Lucy, Thursday 15 October 2009
Weather: clear blue skies; -18 degrees C; less than 10 knots of wind.
When I first looked at a map of Ross Island, Antarctica, I was surprised to see that the historic huts of Captain Scott and Sir Ernest Shackleton at Cape Evans and Cape Royds are only about 5 kilometres apart. They are both built by the seashore of McMurdo Sound, convenient locations for the expedition members when they were off-loading the ships. For us living at Scott Base (New Zealand’s science base) the huts can be easily visited in a day by hagglund (an all terrain vehicle) - provided the sea ice is thick and strong enough to drive across.
Last weekend we took a trip to see the historic huts. It was a visit which both Fran and I have been looking forward to impatiently since arriving.
I have seen so many photos of the huts that when the time came to visit them I had the impresion they might seem somehow familiar. In reality, the huts and settings are quite different from expected.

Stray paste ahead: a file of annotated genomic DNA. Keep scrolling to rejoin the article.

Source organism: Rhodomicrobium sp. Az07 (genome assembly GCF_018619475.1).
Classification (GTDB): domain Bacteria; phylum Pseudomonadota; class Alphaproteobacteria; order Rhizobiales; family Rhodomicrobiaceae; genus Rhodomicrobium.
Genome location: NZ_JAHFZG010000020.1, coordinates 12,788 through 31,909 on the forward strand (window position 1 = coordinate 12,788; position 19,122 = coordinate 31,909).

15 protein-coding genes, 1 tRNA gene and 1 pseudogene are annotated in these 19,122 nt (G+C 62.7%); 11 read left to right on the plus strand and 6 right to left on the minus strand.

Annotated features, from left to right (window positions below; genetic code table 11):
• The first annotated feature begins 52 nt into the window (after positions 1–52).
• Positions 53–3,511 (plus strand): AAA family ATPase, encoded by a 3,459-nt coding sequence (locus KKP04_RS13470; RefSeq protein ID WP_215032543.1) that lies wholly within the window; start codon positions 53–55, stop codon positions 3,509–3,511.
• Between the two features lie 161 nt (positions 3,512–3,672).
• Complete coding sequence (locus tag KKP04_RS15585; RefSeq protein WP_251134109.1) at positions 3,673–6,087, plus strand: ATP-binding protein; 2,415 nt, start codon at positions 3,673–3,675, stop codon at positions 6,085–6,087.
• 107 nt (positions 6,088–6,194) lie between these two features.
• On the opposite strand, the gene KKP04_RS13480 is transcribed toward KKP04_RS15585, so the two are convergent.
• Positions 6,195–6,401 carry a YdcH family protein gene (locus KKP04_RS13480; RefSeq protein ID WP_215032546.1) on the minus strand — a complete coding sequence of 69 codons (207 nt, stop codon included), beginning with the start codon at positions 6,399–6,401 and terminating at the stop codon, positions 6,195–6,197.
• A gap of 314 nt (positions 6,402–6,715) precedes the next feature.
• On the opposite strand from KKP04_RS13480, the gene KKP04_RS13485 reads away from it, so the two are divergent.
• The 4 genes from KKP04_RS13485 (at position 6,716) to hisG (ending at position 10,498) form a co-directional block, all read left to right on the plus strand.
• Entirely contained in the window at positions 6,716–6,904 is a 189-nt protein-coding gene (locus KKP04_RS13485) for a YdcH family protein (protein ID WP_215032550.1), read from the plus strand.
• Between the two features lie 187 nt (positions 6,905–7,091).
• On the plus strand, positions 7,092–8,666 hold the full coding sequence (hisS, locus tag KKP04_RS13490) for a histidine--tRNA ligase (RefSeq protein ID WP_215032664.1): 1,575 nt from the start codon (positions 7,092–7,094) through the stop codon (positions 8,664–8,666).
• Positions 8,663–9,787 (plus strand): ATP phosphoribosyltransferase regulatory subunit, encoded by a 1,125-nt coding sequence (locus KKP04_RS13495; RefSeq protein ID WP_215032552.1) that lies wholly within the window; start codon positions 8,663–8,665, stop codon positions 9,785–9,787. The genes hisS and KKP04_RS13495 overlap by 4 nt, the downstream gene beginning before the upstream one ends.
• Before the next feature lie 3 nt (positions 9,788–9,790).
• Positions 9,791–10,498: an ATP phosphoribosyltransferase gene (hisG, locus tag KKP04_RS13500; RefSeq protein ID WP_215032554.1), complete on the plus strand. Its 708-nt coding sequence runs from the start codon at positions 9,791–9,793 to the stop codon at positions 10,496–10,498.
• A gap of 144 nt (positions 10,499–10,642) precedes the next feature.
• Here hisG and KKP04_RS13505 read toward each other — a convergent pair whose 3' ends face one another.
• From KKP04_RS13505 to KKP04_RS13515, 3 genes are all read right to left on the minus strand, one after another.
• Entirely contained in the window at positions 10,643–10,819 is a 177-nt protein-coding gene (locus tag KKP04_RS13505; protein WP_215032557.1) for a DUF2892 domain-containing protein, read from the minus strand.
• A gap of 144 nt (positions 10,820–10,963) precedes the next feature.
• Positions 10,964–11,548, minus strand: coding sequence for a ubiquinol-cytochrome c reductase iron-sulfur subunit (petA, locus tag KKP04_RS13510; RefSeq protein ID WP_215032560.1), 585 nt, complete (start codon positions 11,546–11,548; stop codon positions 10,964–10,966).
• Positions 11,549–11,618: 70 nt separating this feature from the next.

Shackleton’s 1908 hut at Cape Royds is smaller, more sheltered and much cosier than I ever thought possible in Antarctica. Whereas the hut at Cape Evans, built by Captain Scott in 1911, is much larger and the outlook is more open than the impression I had from the photographs. Standing in front of the hut, the vista is wide open, over the Ross Sea towards the Royal Society mountain range and Mount Erebus (the southernmost active volcano) towers behind.
Inside Scott’s hut it is quite messy, which gave the slightly eerie feeling that the survivors of the expeditions were in such a hurry to leave Antarctica on their ship, the Terra Nova, that they didn’t have a chance to tidy up. Shackleton’s hut at Cape Royds on the other hand is much more orderly and still feels almost lived in.
I don’t know which of the 2 huts I like the best at the moment but I am sure that after living at both for 3 months, by the end of the summer I will have made up my mind.